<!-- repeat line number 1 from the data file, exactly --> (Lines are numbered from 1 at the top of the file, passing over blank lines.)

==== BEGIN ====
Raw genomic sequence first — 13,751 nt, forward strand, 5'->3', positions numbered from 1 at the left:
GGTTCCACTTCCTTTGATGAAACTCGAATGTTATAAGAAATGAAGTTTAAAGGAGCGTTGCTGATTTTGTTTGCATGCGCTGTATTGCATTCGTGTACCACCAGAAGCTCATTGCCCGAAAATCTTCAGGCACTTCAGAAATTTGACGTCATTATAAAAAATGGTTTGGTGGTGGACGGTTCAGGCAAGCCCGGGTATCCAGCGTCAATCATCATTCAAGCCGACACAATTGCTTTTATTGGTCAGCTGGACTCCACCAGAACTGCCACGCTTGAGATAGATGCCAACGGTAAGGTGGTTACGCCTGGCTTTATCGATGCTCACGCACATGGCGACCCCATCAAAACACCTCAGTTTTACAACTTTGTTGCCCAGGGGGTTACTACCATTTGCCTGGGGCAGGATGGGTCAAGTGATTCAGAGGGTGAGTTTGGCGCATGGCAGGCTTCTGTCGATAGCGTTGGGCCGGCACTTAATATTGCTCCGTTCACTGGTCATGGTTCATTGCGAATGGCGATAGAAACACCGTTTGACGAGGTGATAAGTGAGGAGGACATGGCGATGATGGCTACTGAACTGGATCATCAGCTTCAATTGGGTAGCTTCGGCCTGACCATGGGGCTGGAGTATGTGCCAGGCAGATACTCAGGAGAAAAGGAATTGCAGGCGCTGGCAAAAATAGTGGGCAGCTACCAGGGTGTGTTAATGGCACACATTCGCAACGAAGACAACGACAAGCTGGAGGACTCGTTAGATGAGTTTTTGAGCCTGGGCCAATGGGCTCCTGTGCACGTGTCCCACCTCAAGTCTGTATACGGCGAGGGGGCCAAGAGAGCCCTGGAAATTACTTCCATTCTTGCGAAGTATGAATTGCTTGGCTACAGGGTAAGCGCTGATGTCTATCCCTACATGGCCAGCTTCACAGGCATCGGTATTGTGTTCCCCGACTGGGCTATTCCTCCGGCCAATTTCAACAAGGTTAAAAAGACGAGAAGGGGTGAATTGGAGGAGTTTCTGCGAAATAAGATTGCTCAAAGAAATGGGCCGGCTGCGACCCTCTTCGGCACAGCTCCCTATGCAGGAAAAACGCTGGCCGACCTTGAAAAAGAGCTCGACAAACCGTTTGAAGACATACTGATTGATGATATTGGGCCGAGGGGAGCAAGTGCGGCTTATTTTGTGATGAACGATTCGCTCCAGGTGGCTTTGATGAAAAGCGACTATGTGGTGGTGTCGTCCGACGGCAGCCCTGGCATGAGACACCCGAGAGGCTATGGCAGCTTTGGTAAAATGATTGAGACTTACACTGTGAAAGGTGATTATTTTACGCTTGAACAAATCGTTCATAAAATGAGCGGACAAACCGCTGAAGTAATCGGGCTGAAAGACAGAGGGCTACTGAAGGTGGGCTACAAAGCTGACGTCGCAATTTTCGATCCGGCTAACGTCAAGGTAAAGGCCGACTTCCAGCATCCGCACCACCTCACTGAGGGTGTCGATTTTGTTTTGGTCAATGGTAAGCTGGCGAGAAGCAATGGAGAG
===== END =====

Raw genomic sequence first — 13,751 nt, forward strand, 5'->3', positions numbered from 1 at the left: